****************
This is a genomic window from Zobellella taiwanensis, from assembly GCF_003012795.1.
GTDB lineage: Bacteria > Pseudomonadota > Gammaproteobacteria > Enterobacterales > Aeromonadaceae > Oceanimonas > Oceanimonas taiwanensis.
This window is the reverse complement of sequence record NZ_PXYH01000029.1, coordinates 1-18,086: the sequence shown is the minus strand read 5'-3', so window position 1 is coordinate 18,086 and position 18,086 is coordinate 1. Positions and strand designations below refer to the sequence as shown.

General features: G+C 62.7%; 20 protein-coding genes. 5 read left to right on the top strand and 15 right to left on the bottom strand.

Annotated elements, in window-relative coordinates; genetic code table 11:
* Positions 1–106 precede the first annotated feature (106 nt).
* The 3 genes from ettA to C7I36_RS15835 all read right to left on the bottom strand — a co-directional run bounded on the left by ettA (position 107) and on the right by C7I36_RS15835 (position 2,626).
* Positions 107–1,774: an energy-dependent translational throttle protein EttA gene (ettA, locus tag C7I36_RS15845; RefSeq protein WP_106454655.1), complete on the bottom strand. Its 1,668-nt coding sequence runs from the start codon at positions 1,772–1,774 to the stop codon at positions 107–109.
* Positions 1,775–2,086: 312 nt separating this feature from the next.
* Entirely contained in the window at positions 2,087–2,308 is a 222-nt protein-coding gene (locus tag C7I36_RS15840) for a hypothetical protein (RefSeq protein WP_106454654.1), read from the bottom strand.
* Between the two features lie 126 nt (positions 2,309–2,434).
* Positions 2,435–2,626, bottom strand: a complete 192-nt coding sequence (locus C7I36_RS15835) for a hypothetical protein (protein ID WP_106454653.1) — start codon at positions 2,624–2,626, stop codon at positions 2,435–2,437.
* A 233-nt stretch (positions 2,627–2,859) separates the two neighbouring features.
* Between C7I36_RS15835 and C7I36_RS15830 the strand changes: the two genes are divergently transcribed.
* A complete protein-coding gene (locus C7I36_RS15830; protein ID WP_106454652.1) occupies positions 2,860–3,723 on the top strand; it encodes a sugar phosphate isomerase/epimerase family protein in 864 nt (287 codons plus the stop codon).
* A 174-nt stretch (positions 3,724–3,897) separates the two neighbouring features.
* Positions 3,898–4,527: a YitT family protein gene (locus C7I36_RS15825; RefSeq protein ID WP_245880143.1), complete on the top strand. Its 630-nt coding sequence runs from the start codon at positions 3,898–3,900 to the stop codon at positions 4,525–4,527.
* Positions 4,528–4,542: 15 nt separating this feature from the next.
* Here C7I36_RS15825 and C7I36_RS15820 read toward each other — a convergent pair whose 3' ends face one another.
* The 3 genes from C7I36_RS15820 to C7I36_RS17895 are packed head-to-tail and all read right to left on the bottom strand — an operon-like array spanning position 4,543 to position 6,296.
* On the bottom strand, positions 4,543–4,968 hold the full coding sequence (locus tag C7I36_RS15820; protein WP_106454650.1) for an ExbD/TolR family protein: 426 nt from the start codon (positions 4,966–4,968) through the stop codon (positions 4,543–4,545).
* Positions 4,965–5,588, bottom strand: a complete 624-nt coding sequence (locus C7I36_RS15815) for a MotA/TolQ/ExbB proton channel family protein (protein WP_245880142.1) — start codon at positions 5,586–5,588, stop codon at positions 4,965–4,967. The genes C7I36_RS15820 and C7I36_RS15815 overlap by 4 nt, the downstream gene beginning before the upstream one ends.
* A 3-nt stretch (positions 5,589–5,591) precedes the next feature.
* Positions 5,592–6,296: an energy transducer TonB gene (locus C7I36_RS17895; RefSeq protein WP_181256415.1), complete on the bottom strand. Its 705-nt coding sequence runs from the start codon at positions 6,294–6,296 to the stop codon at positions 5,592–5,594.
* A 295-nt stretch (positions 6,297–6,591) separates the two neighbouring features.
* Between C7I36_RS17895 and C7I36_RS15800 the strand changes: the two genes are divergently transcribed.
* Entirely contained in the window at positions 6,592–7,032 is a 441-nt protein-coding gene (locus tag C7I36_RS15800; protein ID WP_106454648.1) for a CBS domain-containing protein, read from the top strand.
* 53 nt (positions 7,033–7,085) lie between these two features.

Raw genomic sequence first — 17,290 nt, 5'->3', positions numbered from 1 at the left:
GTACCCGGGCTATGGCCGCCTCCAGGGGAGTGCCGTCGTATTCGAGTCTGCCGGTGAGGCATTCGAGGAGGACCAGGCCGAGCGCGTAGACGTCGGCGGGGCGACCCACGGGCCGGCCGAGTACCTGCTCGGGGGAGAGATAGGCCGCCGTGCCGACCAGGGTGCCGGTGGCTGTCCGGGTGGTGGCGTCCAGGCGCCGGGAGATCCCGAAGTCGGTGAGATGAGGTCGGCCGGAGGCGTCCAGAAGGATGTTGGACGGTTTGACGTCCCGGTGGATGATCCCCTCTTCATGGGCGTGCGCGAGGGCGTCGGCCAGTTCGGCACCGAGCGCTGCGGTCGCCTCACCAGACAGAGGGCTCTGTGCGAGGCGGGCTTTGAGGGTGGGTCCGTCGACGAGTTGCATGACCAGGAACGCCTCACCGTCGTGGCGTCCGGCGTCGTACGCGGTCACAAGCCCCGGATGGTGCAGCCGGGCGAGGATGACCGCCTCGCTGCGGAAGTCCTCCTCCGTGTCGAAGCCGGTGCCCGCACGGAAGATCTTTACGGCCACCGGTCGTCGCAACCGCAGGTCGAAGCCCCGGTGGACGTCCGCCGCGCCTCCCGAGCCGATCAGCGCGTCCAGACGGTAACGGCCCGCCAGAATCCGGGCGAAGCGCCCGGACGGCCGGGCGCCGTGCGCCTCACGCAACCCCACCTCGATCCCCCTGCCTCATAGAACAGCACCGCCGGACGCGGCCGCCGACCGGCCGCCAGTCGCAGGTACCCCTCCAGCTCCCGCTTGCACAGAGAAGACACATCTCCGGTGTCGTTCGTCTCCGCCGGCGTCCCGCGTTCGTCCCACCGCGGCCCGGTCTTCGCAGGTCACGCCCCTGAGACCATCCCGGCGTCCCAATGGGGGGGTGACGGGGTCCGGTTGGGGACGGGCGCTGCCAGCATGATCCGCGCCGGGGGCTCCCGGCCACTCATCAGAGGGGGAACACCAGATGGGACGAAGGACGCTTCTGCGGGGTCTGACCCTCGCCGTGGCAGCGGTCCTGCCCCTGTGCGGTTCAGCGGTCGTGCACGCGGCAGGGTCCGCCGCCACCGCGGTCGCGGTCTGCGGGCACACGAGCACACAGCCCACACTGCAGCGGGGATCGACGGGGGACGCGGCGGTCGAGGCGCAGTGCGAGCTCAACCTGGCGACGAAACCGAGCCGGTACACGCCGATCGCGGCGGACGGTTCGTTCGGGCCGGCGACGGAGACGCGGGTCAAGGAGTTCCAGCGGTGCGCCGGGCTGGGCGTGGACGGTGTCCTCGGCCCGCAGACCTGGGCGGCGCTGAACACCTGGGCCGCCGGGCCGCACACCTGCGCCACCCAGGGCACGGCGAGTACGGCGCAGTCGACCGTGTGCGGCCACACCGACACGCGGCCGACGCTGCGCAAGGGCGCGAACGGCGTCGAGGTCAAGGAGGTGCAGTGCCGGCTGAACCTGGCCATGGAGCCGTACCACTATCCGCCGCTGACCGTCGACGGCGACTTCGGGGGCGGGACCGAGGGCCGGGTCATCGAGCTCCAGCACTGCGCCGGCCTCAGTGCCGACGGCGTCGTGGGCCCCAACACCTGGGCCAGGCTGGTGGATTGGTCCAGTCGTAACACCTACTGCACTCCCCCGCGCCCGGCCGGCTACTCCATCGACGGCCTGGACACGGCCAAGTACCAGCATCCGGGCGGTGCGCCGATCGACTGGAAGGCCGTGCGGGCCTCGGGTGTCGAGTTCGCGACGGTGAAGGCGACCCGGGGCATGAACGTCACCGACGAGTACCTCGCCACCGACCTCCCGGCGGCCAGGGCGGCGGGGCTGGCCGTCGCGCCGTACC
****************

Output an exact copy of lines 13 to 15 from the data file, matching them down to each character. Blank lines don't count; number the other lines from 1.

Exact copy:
* A 233-nt stretch (positions 2,627–2,859) separates the two neighbouring features.
* Between C7I36_RS15835 and C7I36_RS15830 the strand changes: the two genes are divergently transcribed.
* A complete protein-coding gene (locus C7I36_RS15830; protein ID WP_106454652.1) occupies positions 2,860–3,723 on the top strand; it encodes a sugar phosphate isomerase/epimerase family protein in 864 nt (287 codons plus the stop codon).